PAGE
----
2 Keys To Reduce Clinical Validation Denials In Revenue Cycle

  • Denials rose to 11% of all claims last year, up nearly 8% from 2021.
  • Revenue cycle leaders should place their focus on clinical validation denials to help ease the overall denials burden.
  • A key defensive strategy for preventing denials is provider education.
  • Revenue cycle leaders need to understand that clinical validation denials are also happening outside of the claims process and after payment.

Denials management has become a major area of concentration for revenue cycle leaders.

In fact, denials rose to 11% of all claims last year, up nearly 8% from 2021. That 11% rate translates into 110,000 unpaid claims for an average-sized health system, according to the report.

While prior-authorization denials were at the heart of the cost increase in that study, there’s another area revenue cycle leaders should place their focus to help ease the denials burden: clinical validation denials.

Clinical validity denials occur when there is a lack of clinical evidence in the patient chart to support a billed diagnosis. Claims may be denied, for example, if they lack clinical criteria necessary to support a diagnosis, contain inconsistencies, or do not meet payer-specific diagnostic criteria.

In most revenue cycles, the CDI staff is responsible for reviewing documentation to ensure that it supports reported diagnoses and for collaborating with staff to update documentation that is insufficient to support medical necessity.

Because your CDI teams have such a heavy hand in documentation review, they make it the perfect place to start when shoring up clinical validation denials.

A key defensive strategy for preventing denials is provider education. This can involve bringing data on the financial impact of documentation inconsistencies to providers and explaining how they can be prevented.

For example, a healthcare company tracked and analyzed claims for acute respiratory failure that were denied due to a lack of explicit documentation of symptoms to support medical necessity. “If the patient has acute respiratory failure, you can’t only use phrases such as ‘patient resting comfortably.’ The patient may be resting comfortably for a period, but this doesn’t support a diagnosis of respiratory failure.”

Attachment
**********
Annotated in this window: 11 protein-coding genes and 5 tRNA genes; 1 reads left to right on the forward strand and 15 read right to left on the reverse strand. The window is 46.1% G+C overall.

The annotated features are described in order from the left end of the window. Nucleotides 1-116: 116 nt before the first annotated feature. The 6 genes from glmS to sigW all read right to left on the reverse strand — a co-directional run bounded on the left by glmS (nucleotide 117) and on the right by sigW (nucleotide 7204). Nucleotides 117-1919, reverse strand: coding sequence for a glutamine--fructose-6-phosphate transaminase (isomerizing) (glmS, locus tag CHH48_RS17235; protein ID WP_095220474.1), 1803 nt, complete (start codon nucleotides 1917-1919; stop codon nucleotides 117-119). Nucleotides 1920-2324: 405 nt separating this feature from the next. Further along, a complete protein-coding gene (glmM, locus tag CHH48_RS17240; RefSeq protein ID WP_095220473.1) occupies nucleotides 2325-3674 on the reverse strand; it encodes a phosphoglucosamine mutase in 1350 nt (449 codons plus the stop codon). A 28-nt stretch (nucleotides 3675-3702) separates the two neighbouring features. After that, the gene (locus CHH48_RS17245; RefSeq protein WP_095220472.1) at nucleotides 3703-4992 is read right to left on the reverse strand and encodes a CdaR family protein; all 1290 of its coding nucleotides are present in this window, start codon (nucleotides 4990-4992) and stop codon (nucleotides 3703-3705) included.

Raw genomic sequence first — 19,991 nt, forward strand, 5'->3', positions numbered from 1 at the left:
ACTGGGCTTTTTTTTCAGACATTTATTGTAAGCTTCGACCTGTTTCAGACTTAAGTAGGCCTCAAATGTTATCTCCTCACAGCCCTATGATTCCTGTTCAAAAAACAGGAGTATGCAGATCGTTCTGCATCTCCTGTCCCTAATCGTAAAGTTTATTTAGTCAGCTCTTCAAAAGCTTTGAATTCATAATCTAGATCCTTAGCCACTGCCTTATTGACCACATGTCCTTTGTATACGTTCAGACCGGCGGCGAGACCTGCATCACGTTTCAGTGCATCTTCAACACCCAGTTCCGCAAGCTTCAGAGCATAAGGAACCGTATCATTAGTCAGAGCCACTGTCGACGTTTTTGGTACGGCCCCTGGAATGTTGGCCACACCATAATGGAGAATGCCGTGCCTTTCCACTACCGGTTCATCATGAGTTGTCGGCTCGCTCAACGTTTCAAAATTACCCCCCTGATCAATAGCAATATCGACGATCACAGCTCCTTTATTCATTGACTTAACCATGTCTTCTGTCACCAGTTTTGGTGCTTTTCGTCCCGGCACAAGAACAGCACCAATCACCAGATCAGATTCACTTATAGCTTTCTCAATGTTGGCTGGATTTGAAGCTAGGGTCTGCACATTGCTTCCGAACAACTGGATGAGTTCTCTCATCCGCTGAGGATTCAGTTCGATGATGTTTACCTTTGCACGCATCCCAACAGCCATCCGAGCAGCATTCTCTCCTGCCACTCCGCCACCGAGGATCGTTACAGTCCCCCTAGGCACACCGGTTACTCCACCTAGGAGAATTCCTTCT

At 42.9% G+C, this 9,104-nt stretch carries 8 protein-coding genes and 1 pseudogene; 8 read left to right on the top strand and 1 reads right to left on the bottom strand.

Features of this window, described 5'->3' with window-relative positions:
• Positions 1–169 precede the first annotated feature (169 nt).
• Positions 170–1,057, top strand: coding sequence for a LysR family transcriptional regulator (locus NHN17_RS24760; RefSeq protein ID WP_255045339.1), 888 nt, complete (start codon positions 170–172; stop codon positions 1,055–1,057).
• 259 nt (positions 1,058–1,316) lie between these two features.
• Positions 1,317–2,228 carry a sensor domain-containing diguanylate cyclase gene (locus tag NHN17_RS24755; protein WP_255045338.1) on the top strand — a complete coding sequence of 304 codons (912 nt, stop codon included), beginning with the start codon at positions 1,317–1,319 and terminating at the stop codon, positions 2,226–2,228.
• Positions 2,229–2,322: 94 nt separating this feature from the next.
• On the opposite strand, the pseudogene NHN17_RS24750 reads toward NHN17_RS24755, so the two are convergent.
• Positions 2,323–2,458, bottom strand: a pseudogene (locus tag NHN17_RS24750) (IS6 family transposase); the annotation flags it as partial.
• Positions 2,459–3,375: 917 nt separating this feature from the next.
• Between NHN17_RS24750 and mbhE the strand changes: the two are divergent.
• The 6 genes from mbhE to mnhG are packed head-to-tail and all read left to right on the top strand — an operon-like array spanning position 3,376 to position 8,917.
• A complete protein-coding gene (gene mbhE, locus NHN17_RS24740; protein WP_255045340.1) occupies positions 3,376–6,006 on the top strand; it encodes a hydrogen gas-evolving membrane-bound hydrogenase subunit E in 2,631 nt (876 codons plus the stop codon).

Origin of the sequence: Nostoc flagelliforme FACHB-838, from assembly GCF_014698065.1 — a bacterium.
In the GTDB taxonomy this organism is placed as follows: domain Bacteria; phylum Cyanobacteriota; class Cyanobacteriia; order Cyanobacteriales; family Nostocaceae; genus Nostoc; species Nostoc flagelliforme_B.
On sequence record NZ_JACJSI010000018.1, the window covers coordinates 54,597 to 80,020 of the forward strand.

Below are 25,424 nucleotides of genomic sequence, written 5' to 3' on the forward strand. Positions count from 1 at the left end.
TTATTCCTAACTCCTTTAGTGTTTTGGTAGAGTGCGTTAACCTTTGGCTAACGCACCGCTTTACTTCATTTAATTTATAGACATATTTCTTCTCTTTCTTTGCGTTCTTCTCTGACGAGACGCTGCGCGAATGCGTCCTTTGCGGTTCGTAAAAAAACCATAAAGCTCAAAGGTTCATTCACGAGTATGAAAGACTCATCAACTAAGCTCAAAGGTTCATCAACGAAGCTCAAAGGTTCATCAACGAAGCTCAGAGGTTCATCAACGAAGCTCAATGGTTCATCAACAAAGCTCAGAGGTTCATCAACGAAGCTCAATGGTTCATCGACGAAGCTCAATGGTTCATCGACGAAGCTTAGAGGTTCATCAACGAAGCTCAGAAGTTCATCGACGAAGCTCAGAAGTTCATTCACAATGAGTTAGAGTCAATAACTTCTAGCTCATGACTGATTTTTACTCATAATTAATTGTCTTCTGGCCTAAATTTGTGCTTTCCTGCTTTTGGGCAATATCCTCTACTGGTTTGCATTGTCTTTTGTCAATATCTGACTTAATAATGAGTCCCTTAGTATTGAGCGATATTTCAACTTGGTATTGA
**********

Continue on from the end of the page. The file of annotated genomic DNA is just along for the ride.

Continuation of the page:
In this instance, the CDI staffs were able to effectively reduced denial rates for respiratory failure and other similar diagnoses by educating providers on the effective use of key clinical terminology to clearly explain the patient’s current health status.

Clinicians want to document better and don’t want to get a query. They may also have their own ideas for preventing documentation inconsistencies such as incorporating prompts into their EMR [electronic medical record].

Making sure your middle revenue cycle leaders collaborate and continue to be educated on regulatory changes will help to improve on these denials before they happen.

But what if these denials still happen?

It’s essential for revenue cycle leaders to understand that these denials are even happening outside of the claims process and after payment, usually through MS-DRG downgrades.

These financial take backs are often occurring under the radar because the business office staff doesn’t know about the denial because the account is at a $0 balance.

Collaboration between your CDI teams, utilization review, and the business office staff is essential to understand the current state of clinical validity denials at your facility.

Revenue cycle leaders can’t assume that appealing a denial or MS-DRG downgrade will result in the payer responding back to you.

“In working through an internal, home-grown tracking tool for clinical validity denials, we identified a black hole with cases in which we never heard back from the payer. In following up, we often heard, ‘We didn’t get the appeal, and now you are past your timeframe to appeal,’” an expert said.

“We knew this was incorrect because we document fax confirmations on all our appeals. The follow up work for these denials needs to be discussed in your facility to determine who is best to perform a follow-up or these cases will often go through as denied, and the payer will recoup the difference of the MS-DRG on another remit,” the expert warned.

Tracking the volume of these denials is essential to understanding trends specific to certain diagnoses, MS-DRGs, and payers. Tracking these types of denials supports the program of work by showing that without dedicated staff managing appeals, there can be a significant loss in revenue for a health system

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